Botox for TMJ
What is TMJ and TMJ Dysfunction?
TMJ dysfunction is a condition of the jaw joints (temporomandibular joints – TMJ) causing pain and discomfort with chewing and other jaw movements.
The temperomandibular joint, also known as the TMJ, is a small hinge joint connecting the mandible (jawbone) to the temporal part of the skull. You can find it if you press your finger lightly just in front of your ear, and then open and close your mouth. Your TMJ is used every time you chew, yawn, talk, swallow or even smile. With so much constant use, can you imagine what it would be like if the joint didn’t work properly?
TMJ Dysfunction – What Is It?
Dysfunction of the TMJ occurs when the articular disc which separates the condyle of the mandible from the skull is misplaced. It is usually accompanied by clicking, grinding or crunching noises and pain when you open and close your mouth, and these noises may indicate premature wearing of the joint surfaces.
Symptoms include all or some of the following:
- Pain in the joint (or even in the ear) when eating or moving jaw
- Tinnitus (ringing in the ears)
- Difficulty chewing or opening the mouth
- Tenderness and swelling
- Clicking, grinding or crunching noises
- Sinus problems
- Hearing loss (rare)
What Causes TMJ Dysfunction?
Injury and trauma such as a blow to the jaw or ear, or neck injuries such as whiplash can cause TMJ dysfunction. Malocclusion, where the teeth don’t fit together properly, can cause the muscles of the jaw to compensate, creating muscle tension and many of the symptoms of TMJ dysfunction. Also, clenching your jaw, grinding your teeth or excessive chewing can put strain on the musculature of the mouth, causing TMJ symptoms.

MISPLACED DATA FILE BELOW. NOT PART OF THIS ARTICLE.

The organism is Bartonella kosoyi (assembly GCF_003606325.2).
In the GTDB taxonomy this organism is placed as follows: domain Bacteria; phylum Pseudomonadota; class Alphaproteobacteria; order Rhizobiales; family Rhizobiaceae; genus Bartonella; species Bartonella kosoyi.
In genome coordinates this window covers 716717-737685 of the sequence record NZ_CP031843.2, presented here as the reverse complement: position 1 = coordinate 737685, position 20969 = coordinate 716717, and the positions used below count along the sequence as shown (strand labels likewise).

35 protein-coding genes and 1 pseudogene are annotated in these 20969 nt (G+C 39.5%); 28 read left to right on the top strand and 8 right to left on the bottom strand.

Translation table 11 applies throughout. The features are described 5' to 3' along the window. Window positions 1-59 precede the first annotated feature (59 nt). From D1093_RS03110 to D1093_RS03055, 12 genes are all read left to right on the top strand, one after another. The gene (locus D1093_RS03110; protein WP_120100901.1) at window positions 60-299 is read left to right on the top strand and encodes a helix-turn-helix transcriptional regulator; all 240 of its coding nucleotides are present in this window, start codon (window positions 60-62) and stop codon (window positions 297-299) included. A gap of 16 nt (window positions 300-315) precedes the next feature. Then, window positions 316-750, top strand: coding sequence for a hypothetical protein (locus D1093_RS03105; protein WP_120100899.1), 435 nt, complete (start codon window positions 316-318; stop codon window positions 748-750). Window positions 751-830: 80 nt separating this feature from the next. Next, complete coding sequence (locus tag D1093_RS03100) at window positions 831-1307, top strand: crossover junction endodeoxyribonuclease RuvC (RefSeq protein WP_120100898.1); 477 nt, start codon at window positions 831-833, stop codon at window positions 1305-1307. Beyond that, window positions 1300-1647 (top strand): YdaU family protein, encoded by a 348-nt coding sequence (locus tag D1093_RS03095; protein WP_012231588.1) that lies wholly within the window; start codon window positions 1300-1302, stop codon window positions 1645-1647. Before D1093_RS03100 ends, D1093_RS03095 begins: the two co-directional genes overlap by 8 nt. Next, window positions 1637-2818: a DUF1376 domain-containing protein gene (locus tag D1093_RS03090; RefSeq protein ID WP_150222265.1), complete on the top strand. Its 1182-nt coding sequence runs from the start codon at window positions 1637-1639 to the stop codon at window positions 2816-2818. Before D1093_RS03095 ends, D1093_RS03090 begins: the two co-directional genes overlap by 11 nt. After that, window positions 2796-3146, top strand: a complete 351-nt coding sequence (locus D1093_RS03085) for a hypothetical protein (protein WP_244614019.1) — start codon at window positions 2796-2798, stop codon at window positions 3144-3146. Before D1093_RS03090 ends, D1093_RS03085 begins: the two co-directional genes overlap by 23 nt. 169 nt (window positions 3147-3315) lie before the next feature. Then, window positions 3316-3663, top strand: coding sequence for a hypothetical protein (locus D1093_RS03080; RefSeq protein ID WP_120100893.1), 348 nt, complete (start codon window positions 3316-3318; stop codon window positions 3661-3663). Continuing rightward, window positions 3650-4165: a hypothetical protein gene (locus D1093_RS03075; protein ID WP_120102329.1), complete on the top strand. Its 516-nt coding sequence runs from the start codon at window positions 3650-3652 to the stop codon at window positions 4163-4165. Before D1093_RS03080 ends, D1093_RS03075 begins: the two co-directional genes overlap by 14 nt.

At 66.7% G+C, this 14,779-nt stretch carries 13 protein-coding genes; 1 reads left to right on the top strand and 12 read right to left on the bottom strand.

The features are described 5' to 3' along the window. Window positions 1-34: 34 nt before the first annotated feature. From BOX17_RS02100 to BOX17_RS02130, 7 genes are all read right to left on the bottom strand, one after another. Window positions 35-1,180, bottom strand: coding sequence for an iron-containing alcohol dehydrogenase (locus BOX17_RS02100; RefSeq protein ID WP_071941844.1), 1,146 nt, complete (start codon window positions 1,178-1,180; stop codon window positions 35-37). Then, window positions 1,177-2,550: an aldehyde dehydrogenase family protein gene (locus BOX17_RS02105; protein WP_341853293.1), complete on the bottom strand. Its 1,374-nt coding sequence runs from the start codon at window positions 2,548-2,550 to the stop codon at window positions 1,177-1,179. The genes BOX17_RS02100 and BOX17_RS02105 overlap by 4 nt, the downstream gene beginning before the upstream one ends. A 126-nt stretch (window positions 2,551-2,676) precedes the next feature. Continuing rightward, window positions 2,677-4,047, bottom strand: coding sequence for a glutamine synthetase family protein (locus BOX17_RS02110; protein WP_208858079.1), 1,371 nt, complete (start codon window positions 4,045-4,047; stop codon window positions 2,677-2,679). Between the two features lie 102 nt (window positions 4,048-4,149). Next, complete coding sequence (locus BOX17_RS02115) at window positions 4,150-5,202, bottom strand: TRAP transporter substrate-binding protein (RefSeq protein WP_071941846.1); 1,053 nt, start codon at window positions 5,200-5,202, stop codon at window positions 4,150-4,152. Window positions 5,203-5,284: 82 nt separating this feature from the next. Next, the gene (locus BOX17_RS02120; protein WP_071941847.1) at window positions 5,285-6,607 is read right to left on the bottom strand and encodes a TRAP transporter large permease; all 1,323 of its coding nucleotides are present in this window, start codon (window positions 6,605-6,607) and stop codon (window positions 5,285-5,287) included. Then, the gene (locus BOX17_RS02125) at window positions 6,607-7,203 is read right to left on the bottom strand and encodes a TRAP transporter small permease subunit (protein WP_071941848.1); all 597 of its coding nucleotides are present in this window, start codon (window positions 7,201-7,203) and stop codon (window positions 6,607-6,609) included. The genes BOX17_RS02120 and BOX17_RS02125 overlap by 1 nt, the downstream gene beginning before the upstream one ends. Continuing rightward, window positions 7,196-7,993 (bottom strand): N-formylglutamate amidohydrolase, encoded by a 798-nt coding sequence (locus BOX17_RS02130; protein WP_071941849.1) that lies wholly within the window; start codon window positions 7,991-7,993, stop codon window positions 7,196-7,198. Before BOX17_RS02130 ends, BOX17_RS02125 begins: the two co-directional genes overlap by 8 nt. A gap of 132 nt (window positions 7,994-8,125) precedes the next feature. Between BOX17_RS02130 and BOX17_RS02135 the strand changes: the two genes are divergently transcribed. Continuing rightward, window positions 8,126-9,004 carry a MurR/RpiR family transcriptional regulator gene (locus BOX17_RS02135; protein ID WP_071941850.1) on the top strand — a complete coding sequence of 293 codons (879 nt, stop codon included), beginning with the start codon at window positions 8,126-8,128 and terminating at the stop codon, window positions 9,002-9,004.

What treatment do you offer to minimize TMJ pain?
First Dr. Heinrichs will examine the joint and jaw area. Often the first step in TMJ therapy is fabricating a splint. A splint is similar to a retainer but covers the chewing surfaces of your teeth.
This splint is worn at night. The splint helps to open the joint slightly while you are sleeping. This reduces the stress and tends to relax the muscles which relieves the pain.
If further treatment is required then Botox® can be used
How does Botox® work to relieve the pain?
When injected into facial muscles afflicted with soreness and discomfort, BOTOX® relieves TMJ and jaw tension for many patients. The injections often eliminate headaches resulting from teeth grinding, and, in cases of severe stress, BOTOX® can even minimize lock jaw.
What’s my first step?
Contact our office if you’re experiencing TMJ pain or discomfort. Dr. Stan Heinrichs will do a complete assessment and give you a full evaluation including appropriate treatment recommendations to get you back smiling again.